Who dunnit? Like a scene from a space mystery movie, a spacesuit floated away from the International Space Station earlier this month, but no investigation was needed. It was pushed out by the space station crew. Dubbed Suitsat-1, the unneeded Russian Orlan spacesuit filled mostly with old clothes was fitted with a faint radio transmitter and released to orbit the Earth. Suitsat-1 will orbit once every 90 minutes until it burns up in the Earth's atmosphere within a few weeks. The suit circled the Earth twice before its radio signal became unexpectedly weak. Pictured above, the lifeless spacesuit was photographed as it drifted away from the Earth-orbiting space station earlier this month.
The remnants of nuclear reactors nearly two billion years old were found in the 1970s in Africa. These reactors are thought to have occurred naturally. No natural reactors exist today, as the relative density of fissile uranium has now decayed below that needed for a sustainable reaction. Pictured above is Fossil Reactor 15, located in Oklo, Gabon. Uranium oxide remains are visible as the yellowish rock. Oklo by-products are being used today to probe the stability of the fundamental constants over cosmological time-scales and to develop more effective means for disposing of human-manufactured nuclear waste.
In February 1987, light from the brightest stellar explosion seen in modern times reached Earth -- supernova SN1987A. This Hubble Space Telescope image from the sharp Advanced Camera for Surveys taken in November 2003 shows the explosion site over 16 years later. The snap shot indicates that the supernova blast wave continues to impact a pre-existing, one light-year wide ring of material, and the nascent central supernova remnant continues to expand. Like pearls on a cosmic necklace, bright hot spots produced as the blast wave heats material up to millions of degrees began to appear on the ring in the mid 1990s and have been followed across the spectrum by astronomers ever since. Supernova SN1987A lies in the Large Magellanic Cloud, a neighboring galaxy some 170,000 light-years away. That really does mean that the explosive event - the core collapse and detonation of a star about 20 times as massive as the Sun - occurred 170,000 years before February 1987.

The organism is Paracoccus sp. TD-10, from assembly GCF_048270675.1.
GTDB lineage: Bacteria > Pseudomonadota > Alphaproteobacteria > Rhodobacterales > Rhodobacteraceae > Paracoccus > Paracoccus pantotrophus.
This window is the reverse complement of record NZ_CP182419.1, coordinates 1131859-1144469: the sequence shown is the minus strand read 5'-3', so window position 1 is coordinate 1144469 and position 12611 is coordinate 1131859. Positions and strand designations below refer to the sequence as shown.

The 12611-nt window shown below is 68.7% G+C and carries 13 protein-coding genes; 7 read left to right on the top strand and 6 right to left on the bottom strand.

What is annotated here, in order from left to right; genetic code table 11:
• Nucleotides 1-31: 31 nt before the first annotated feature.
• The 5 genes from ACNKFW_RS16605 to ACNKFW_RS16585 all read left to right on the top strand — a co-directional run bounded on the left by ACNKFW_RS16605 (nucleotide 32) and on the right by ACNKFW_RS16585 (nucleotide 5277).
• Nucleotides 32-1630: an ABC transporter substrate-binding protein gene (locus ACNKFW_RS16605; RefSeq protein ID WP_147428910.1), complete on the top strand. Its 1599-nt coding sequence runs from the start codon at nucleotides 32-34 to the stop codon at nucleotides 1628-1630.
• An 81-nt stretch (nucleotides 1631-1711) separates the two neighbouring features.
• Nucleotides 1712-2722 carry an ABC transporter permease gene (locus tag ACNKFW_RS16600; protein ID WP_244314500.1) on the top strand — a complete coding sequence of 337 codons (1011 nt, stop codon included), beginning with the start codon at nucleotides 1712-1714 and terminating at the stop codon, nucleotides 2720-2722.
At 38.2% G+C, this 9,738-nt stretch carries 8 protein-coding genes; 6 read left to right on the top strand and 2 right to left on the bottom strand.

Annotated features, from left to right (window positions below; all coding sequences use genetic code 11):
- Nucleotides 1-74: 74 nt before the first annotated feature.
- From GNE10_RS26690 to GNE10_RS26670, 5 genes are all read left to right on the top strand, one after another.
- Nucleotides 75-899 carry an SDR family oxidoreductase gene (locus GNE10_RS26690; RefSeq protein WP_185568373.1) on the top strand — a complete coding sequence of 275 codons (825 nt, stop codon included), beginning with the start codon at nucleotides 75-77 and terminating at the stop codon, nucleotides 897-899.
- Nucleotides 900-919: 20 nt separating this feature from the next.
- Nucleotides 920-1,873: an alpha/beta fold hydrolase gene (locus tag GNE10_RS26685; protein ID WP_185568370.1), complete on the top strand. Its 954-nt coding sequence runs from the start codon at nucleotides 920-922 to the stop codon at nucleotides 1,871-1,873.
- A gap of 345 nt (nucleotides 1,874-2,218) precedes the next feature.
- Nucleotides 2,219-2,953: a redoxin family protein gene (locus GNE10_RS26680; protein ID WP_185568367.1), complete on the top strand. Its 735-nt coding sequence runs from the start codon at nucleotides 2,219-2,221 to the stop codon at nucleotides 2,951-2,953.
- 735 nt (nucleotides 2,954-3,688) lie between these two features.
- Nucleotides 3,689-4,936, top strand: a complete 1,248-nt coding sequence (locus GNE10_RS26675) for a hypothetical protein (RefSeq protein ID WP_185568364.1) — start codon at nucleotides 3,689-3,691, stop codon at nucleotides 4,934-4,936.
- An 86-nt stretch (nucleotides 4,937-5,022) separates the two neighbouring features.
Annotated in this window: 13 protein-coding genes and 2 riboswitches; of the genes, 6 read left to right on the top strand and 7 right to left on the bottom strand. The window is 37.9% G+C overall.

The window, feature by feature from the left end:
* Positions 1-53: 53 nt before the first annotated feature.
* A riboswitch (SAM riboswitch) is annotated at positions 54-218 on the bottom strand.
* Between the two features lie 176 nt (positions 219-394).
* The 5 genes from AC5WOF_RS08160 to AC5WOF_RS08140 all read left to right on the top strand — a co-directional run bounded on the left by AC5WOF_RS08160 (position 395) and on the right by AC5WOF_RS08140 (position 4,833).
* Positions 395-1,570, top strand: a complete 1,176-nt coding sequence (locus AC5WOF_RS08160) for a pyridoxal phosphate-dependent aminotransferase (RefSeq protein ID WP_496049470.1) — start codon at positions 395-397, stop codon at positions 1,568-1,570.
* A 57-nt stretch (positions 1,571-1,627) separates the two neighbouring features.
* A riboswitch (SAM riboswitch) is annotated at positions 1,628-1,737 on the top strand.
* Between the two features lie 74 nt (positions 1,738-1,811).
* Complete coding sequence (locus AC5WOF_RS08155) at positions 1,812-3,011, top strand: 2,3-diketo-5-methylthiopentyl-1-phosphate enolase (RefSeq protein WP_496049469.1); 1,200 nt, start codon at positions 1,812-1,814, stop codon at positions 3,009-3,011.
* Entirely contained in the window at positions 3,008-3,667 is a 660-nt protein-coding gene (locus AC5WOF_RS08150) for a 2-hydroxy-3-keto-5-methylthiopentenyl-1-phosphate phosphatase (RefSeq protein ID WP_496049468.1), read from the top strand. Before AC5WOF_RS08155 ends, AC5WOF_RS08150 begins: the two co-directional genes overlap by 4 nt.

A cold wind blows from the central star of the Boomerang Nebula. Seen here in a detailed false-color image recorded in 1998 by the Hubble Space Telescope, the nebula lies about 5,000 light-years away towards the grand southern constellation of Centaurus. The symmetric cloud appears to have been created by a high-speed wind of gas and dust blowing from an aging central star at speeds of nearly 600,000 kilometers per hour. This rapid expansion has cooled molecules in the nebular gas to about one degree above absolute zero - colder than even the cosmic background radiation - making it the coldest region observed in the distant Universe. Shining with light from the central star reflected by dust, the frigid Boomerang Nebula is believed to be a star or stellar system evolving toward the planetary nebula phase.
One of these stars is blinking. This star, a member of globular cluster NGC 6397, is noteworthy not just because it blinks, but because it blinks so fast and because its companion star is so atypical. Speculation holds that this might be a neutron star spun up to a rate of 274 rotations each second by the bloated red star it orbits. Matter gravitationally pulled from the bloated star likely orbits the millisecond pulsar, making it spin faster when it crashes onto the surface. The odd system might have resulted when the neutron star captured a normal star after a near collision near the globular cluster's dense center. Other collisions near the center of NGC 6397 are thought to have produced other oddities -- blue straggler stars. The Hubble Space Telescope took the above image of the colorful globular cluster.